How to Cut a Pass-Through in a Load Bearing Wall
Ask This Old House general contractor helps a couple frame an opening between their kitchen and living room in a load bearing wall
- Before doing any work, determine if the wall is load bearing or non-load bearing. If in doubt, consult a structural engineer.
- If the wall is load bearing, a temporary wall will need to built using 2x8 plates on the floor and ceiling and 2x4 studs at an angle to support any weight from the floors above.
- Hammer the studs into the temporary wall until they’re snug.
- Use a drill/driver to secure a brace across the studs.
- Use a level to draw the outline for the opening. Cut the opening using a reciprocating saw.
- Remove the wall board and studs in the area of the new opening.
- If needed, fill any extra space with studs.
- Install the first jack studs on either side of the opening, with a small stud attached to hold the bottom plate of the new opening.
- Install two sill plates into the bottom of the opening. Secure them with screws.
- Create a header for the new opening using two 2x12 boards with a piece of ½” plywood sandwiched in between with construction adhesive and screws.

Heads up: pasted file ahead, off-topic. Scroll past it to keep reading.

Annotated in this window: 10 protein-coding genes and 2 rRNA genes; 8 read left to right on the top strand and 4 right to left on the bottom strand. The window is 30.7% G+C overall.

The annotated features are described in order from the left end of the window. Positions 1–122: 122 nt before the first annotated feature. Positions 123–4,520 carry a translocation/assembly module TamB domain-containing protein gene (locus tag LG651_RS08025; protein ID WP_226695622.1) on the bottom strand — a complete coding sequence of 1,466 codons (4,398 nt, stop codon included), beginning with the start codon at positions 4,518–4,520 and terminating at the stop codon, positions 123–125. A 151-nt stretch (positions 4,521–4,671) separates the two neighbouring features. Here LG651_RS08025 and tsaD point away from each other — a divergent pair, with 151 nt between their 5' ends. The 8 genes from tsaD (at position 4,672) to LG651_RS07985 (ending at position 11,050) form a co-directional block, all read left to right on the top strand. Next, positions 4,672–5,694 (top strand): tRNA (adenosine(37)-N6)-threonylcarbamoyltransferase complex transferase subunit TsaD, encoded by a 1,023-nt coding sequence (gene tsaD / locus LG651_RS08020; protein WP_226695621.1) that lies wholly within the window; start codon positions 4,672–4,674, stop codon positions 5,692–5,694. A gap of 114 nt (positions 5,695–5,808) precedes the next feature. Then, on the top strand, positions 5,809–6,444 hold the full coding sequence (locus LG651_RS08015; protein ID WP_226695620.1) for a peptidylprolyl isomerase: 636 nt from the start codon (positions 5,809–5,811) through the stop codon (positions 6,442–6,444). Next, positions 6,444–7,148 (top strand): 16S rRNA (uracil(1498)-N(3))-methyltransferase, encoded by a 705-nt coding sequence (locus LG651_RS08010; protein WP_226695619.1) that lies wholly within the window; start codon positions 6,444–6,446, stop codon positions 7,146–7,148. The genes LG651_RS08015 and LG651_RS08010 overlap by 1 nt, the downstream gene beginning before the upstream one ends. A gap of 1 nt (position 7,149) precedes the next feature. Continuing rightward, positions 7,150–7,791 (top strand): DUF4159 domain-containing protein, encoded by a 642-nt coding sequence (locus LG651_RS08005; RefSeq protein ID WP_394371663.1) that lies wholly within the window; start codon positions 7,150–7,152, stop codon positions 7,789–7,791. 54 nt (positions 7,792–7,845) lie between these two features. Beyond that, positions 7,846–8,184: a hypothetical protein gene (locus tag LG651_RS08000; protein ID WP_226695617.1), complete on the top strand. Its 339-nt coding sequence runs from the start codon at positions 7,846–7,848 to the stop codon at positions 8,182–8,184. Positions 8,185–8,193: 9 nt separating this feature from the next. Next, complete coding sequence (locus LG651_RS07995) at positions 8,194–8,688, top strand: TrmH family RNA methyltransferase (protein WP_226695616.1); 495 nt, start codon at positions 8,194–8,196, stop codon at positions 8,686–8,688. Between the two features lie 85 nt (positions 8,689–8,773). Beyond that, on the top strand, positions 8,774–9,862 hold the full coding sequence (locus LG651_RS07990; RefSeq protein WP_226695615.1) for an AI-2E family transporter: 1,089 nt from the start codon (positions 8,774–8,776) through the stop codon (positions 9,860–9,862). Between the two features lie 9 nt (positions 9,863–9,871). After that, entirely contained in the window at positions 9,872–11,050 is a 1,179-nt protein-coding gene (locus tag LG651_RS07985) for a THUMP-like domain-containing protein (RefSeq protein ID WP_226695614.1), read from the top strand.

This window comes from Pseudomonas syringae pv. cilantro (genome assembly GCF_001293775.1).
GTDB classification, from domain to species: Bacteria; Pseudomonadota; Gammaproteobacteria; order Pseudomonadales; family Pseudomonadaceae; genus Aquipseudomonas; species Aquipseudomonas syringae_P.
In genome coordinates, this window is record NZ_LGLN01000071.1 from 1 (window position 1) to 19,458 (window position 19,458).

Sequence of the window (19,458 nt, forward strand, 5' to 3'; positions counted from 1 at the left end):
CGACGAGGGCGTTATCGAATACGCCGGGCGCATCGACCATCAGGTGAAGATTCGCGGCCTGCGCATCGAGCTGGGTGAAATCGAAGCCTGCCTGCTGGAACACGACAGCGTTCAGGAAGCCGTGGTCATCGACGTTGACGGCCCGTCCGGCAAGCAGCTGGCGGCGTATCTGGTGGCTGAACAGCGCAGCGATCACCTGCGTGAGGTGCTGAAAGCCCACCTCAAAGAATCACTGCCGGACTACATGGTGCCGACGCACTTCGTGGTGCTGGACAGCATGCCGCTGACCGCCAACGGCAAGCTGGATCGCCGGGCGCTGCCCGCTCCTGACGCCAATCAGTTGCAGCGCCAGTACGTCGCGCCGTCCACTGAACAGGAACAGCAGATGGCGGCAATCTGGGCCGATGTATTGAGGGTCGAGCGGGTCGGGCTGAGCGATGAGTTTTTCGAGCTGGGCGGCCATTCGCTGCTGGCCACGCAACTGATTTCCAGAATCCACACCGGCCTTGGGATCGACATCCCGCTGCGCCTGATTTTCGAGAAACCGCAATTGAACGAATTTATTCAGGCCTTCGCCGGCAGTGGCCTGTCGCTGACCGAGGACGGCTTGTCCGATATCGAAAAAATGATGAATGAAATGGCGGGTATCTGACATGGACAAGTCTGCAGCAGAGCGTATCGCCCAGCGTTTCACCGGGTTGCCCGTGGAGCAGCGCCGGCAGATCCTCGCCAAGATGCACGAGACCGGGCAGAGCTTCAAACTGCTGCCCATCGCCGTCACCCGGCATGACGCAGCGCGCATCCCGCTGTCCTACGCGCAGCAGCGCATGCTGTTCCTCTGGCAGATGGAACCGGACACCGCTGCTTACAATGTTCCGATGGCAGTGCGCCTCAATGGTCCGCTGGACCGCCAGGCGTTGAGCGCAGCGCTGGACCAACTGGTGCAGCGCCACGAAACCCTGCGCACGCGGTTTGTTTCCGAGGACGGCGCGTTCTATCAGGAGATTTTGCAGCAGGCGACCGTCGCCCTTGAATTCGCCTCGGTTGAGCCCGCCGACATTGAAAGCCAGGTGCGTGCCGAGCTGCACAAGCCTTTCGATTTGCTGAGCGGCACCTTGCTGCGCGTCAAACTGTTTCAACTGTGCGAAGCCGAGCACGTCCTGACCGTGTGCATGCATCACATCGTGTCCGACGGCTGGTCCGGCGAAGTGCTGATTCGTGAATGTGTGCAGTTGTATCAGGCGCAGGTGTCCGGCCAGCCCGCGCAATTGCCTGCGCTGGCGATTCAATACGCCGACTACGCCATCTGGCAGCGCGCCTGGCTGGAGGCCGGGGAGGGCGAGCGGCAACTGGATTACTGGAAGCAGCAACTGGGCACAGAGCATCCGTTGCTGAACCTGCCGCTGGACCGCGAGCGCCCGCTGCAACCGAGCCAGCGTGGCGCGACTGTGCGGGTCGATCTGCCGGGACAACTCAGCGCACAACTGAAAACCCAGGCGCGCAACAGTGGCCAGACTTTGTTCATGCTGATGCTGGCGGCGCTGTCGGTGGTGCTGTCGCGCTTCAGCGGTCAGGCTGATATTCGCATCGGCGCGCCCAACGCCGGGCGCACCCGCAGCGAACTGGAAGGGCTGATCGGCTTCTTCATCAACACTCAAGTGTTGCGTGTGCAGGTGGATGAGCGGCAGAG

- Install the header in the opening. Install the additional jack studs inside the opening for the header to rest on.
- Attach the jack studs and header using screws.
- With the header in place, the temporary wall can be removed.
- Use the reciprocating saw to cut the drywall on the other side of the opening.
- Touch up the drywall or plaster around the opening.
Tom uses kiln-dried lumber and plywood to frame the pass through, which is available to buy at from lumber yards and home centers.
Tom also shares some tips for identifying a load-bearing wall, but ultimately cautions that a structural engineer is the best person to consult.